When the temperature drops and the snow starts to fall, you might be tempted to hibernate inside. But these cold weather outdoor games will help you embrace the cold and give your kids the exercise and fresh air they need.
Don’t fall under the misconception that kids have to stay inside when it’s cold. There’s an old Scandinavian phrase, “There’s no such thing as bad weather, only bad clothes.” Many Scandinavian parents live by this phrase, insisting children spend time outdoors every day.
When Linda Åkeson McGurk, a Swedish woman who married an American and moved to Indiana, she realized the stark differences between the nature-centric parenting philosophies she’d grown up with and the American tendency toward screens and time spent indoors. She wrote a book (filled with research alongside her anecdotes) we highly recommend: There’s No Such Thing as Bad Weather.
Linda recently answered several questions about outdoor play in the winter on her blog. Here’s her answer to the question we’ve been asked most often:
How long can my child play outside in the winter?
“It just depends – on the weather, how active your child is and what they’re wearing. If your child has rosy cheeks, seems happy and is playing actively, they’re likely comfortable. By the same token, you need to pay attention to your child’s signals and let them warm up inside if they’re complaining of being cold, especially on frigid, windy days.”
“Children’s circulation is not fully developed, which means that their extremities get cold faster than adults’. If your child’s skin is pale and cold, it could be a sign that they’re having trouble staying warm. They may also shiver or stand around and huddle to conserve body heat. At that point you have two options – encourage your child to generate body by moving around, or take a break and go inside for a while.”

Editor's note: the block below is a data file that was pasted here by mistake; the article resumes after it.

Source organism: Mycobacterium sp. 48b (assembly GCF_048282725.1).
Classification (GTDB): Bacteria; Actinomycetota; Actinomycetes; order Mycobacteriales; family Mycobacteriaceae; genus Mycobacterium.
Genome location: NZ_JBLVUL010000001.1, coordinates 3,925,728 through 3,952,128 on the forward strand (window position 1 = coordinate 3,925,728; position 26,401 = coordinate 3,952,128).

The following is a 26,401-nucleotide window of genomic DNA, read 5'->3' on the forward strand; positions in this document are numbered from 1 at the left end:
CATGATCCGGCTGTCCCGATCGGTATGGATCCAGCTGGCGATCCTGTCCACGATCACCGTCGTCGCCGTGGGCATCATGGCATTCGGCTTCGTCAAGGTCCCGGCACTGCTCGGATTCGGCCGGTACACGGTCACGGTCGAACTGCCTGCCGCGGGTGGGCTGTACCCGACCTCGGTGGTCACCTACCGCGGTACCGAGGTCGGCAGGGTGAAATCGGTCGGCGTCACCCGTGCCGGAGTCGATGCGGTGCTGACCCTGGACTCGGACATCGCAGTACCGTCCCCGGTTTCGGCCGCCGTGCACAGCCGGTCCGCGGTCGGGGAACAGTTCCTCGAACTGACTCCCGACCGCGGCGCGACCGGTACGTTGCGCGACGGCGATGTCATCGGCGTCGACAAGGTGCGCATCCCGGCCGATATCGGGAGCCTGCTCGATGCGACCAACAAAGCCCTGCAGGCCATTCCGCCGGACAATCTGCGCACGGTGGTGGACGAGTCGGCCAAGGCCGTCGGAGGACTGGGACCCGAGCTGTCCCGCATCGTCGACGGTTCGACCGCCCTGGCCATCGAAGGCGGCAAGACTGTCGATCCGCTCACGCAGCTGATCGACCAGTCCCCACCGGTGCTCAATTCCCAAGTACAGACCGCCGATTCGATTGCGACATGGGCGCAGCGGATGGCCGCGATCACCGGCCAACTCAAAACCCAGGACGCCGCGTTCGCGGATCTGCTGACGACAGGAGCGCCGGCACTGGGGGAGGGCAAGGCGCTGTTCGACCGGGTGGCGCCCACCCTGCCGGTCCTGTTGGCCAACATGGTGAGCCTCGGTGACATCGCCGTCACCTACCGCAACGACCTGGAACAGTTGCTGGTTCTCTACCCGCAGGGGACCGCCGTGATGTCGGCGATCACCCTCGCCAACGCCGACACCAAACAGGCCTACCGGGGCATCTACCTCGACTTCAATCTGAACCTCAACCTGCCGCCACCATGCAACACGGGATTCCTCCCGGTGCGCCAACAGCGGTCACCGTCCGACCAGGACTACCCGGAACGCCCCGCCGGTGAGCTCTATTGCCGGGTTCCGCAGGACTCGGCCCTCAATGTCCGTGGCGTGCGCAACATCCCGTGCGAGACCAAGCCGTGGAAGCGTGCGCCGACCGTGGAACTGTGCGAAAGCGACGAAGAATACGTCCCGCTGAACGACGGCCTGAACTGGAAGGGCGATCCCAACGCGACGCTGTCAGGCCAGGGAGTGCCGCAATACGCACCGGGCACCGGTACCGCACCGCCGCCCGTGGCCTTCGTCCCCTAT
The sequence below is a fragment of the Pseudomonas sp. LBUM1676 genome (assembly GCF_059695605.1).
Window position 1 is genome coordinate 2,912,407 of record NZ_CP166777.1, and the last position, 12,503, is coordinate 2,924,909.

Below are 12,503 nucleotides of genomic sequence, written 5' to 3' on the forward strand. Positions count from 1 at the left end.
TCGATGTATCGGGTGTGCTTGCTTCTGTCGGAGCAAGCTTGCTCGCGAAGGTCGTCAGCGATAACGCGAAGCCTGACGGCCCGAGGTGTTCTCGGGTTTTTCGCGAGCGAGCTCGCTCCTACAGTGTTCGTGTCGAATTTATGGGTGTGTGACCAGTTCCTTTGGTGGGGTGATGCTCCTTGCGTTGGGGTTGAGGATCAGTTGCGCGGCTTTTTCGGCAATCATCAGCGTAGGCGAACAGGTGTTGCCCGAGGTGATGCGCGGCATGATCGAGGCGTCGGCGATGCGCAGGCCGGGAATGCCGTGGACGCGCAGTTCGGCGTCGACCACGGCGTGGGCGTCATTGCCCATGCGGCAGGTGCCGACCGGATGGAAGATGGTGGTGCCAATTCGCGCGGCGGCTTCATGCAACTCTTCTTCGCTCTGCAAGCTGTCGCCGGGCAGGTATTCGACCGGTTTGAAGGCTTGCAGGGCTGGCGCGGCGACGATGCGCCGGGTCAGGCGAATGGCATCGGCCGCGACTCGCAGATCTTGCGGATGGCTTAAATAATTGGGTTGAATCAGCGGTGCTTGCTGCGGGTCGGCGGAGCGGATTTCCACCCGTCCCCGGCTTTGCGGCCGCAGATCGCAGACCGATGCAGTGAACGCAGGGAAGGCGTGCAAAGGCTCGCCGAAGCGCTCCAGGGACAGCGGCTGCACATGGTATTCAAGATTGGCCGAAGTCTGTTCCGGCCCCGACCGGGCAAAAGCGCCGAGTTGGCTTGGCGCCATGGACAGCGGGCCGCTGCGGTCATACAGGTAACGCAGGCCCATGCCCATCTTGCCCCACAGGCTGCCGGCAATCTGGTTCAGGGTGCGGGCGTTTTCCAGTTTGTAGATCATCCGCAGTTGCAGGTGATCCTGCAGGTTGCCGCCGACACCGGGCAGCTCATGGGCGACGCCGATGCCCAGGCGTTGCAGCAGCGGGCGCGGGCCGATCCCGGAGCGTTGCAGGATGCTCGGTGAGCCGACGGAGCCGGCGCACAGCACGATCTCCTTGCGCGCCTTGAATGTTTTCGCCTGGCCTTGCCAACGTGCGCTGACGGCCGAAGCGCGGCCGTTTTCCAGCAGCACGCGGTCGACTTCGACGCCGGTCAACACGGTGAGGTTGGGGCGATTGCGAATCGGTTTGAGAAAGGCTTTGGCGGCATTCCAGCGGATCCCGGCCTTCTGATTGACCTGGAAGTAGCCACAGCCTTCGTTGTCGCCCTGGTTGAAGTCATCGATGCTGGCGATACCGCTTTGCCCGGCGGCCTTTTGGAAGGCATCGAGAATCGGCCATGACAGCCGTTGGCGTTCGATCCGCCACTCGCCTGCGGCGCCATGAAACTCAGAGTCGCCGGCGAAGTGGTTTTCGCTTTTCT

The bottom line: Make sure your kids are dressed properly. And check in with them periodically and come inside when it gets too cold for comfort.
Cold Weather Outdoor Games for Kids
A little competition is healthy. In the case of siblings, you may have to rely on your gentle parenting skills to make sure all goes smoothly. These games should be all in good fun for everyone.
Snow Tie Dye
Take spray and squirt bottles and fill them with colored water (just add food coloring). Then go in the snow and make art. Make sure to give each kid an area or “canvas” to get creative.
Create two teams with at least two players on each side. Create sides of the field with sticks or food dye in the snow, and put flags or cut up pieces of a t-shirt in each person’s waist band. Then play ball!
Winter Scavenger Hunt
Go on an expedition. Think regular nature scavenger hunt – only winterized. Make a list of 10 things you want to find like an inflatable Santa, a snowman, a menorah, blinking lights, holiday wreath, icicles, an undecorated house – and more. If your crew is feeling competitive, break into teams to see who can tackle the list first.
Let the wizard world inspire you with this tag-soccer hybrid game. Set up hula hoops on opposing sides of the yard. Chasers try to throw a ball through the opposing team’s hula hoops while Keepers defend their hoops like a goalie. Taggers use soft foam balls to tag Chasers and make them give up the ball. One child acts as the golden snitch and runs as fast as possible while the Seekers try to catch him or her. This game is perfect for any Muggle that wants to add a little magic to playtime.
Pin the Hat on Frosty
Build a snowman and then take turns trying to throw hats on his head. Each person gets a hat (or a turn with one hat). Whoever gets closest to his snow dome wins.
Let everyone run around outside while each kid takes a turn being the “freezer.” When the “freezer” tags a runner they have to stop moving and stand as still as a snowman. To keep everyone moving, add some “melters” whose job it is to thaw out frozen runners by tagging them.
Hunger Games Dash
While we don’t suggest reenacting the all-out kids’ battle described in the popular series, you can let your kids channel their inner Tribute with this fast-paced showdown. Mark off a large playing area and gather a cornucopia of pinecones, tennis balls and other small items in the middle of the yard. Have each child stand in her own corner. On “go” they must all run to the center and retrieve one item to bring back to their corner. If someone is able to tag another player before he or she brings her gear back to her corner, the tagger gets the goodie.
Kids love races, but it’s hard to run in snow boots and thick pants. Sailing down a snowy hill is a fun way to channel that competition, and the novelty probably won’t wear off before they get cold enough to come in for warm soup.